Gold Rush


Our Gold Rush lesson plan introduces students to the Gold Rush, which was part of the westward movement in the United States. Many students may have heard of the term “Gold Rush” but most likely do not know of its origins.

Included with this lesson are some adjustments or additions that you can make if you’d like, found in the “Options for Lesson” section of the Classroom Procedure page. One of the optional additions to this lesson is to invite an expert who understands panning for gold to speak with your class.

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What our Gold Rush lesson plan includes

Lesson Objectives and Overview: Gold Rush introduces students to the Gold Rush, which was part of the westward movement in the United States. Many students may have heard of the term “Gold Rush” but most likely do not know of its origins. At the end of the lesson, students will be able to define the Gold Rush, and list reasons for its occurrence in America. This lesson is for students in 4th grade, 5th grade, and 6th grade.

Classroom Procedure

Every lesson plan provides you with a classroom procedure page that outlines a step-by-step guide to follow. You do not have to follow the guide exactly. The guide helps you organize the lesson and details when to hand out worksheets. It also lists information in the orange box that you might find useful. You will find the lesson objectives, state standards, and number of class sessions the lesson should take to complete in this area. In addition, it describes the supplies you will need as well as what and how you need to prepare beforehand.

Options for Lesson

Included with this lesson is an “Options for Lesson” section that lists a number of suggestions for activities to add to the lesson or substitutions for the ones already in the lesson. To add on to the lesson activity, you can create a class book with all of the individual stories. As an adjustment to the activity, you can have students write a story with two characters traveling through California talking about ghost towns and boomtowns. You could also have them create a short graphic story with multiple images. As an additional activity, you could gather supplies like screens, minerals, and rocks to demonstrate panning for gold. Finally, you could invite an expert who understands panning for gold to speak with your class.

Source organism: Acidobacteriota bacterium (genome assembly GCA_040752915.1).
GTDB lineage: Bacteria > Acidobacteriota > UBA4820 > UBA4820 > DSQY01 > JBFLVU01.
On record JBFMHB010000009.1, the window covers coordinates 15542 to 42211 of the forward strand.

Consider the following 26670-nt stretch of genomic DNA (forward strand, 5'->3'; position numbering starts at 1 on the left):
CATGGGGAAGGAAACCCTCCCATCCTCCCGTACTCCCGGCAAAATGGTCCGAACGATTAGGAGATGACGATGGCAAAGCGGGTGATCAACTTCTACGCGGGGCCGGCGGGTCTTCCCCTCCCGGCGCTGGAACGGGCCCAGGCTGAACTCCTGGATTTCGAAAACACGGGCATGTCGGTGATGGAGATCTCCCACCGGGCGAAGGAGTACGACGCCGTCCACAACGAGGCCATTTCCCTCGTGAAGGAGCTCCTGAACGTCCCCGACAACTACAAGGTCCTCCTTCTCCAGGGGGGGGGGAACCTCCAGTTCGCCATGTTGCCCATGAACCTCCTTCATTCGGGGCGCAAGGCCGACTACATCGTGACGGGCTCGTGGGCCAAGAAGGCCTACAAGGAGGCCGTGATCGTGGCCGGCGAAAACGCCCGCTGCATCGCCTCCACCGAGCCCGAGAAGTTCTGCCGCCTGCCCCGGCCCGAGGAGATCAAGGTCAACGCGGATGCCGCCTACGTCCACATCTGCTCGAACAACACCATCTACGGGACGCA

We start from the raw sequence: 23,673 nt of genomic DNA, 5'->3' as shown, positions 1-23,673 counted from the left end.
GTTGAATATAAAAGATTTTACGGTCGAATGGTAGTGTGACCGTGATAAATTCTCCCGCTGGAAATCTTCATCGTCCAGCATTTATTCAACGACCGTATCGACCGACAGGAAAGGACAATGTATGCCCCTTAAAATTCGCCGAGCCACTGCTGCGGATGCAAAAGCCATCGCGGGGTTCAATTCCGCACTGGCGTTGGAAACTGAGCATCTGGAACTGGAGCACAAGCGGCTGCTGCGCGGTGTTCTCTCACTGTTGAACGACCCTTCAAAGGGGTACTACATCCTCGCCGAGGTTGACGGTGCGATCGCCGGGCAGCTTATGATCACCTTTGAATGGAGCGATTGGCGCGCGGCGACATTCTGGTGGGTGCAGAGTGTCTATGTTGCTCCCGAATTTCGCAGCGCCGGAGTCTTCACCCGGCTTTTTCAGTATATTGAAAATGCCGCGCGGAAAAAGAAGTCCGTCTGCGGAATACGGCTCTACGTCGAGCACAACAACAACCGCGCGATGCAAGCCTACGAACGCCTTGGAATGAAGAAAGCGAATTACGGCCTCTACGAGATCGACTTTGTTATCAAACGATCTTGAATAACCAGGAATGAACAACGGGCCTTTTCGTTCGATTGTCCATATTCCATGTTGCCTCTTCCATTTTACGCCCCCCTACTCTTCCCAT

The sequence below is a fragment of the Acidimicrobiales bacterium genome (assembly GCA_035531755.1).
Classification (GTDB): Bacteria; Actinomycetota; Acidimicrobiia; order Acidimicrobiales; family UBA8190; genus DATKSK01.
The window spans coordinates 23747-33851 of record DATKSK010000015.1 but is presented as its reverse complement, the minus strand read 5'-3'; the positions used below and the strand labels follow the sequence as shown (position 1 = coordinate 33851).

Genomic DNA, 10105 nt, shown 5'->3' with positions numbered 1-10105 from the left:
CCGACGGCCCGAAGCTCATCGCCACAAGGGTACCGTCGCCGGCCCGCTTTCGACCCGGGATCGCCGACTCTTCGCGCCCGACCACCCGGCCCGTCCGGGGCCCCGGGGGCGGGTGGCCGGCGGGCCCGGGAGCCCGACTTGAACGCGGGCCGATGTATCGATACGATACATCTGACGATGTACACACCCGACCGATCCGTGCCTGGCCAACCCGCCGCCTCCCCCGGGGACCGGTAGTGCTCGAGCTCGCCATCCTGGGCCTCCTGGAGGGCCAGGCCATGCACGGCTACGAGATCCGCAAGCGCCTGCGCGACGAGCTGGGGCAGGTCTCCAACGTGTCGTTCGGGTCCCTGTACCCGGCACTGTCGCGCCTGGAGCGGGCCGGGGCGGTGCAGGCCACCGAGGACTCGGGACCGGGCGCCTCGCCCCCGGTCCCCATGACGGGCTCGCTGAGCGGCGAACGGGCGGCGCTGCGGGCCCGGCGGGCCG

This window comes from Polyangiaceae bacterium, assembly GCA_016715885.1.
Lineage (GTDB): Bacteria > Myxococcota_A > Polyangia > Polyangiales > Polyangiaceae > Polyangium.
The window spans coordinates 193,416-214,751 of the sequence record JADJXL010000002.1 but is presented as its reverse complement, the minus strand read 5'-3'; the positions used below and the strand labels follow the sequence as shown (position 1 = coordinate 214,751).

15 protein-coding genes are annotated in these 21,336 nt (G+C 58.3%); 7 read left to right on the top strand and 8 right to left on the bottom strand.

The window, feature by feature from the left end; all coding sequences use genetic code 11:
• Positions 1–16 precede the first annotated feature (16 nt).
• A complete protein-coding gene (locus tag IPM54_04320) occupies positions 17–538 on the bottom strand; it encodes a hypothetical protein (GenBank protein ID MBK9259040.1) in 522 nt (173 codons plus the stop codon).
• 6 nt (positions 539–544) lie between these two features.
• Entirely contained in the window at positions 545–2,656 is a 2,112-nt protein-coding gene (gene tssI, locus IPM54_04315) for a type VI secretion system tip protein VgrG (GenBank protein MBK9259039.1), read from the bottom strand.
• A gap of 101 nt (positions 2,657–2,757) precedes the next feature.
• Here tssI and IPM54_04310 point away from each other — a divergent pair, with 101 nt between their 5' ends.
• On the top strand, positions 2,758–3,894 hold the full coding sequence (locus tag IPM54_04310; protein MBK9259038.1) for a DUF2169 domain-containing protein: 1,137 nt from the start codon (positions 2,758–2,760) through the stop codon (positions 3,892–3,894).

Teacher Notes

The teacher notes page includes a paragraph with additional guidelines and things to think about as you begin to plan your lesson. This page also includes lines that you can use to add your own notes as you’re preparing for this lesson.


The United States Expands

The Gold Rush lesson plan includes three content pages. The lesson begins by explaining that once cities become crowded, many people will move to the suburbs or rural areas outside of the city limits. People in the United States have always looked for more space to live or for resources.

In 1700, the original 13 colonies had about 250,000 people. 75 years later, about 2.5 million people lived in the colonies, mostly along the East Coast. People felt like it was getting crowded and they started to look for new places to live, hunt, and farm. This is when people starting looking for land west of the Appalachian Mountains, which run about 2,000 miles from Canada to Alabama.

The Northwest Territory was the first expansion. This included the present day states of Indiana, Ohio, Michigan, Wisconsin, and Illinois. Daniel Boone also led settlers across the Cumberland Gap into Kentucky.

The largest expansion happened in 1803 when President Thomas Jefferson negotiated the Louisiana Purchase, which almost doubled the size of the United States. He bought a large piece of land west of the Mississippi River from France for $15 million. This included much of the present day states of Montana, North and South Dakota, Wyoming, Colorado, and more.

This really set the Westward Expansion in motion. In the 19th century, tens of thousands of people moved to California in search of gold.


The state motto of California is “Eureka!” which people often cried out in celebration when they find or discover something. People used this term often during the California Gold Rush between 1848 and 1855. On January 1948, they discovered the first gold in California, causing thousands of people to come to California to try to find their own gold.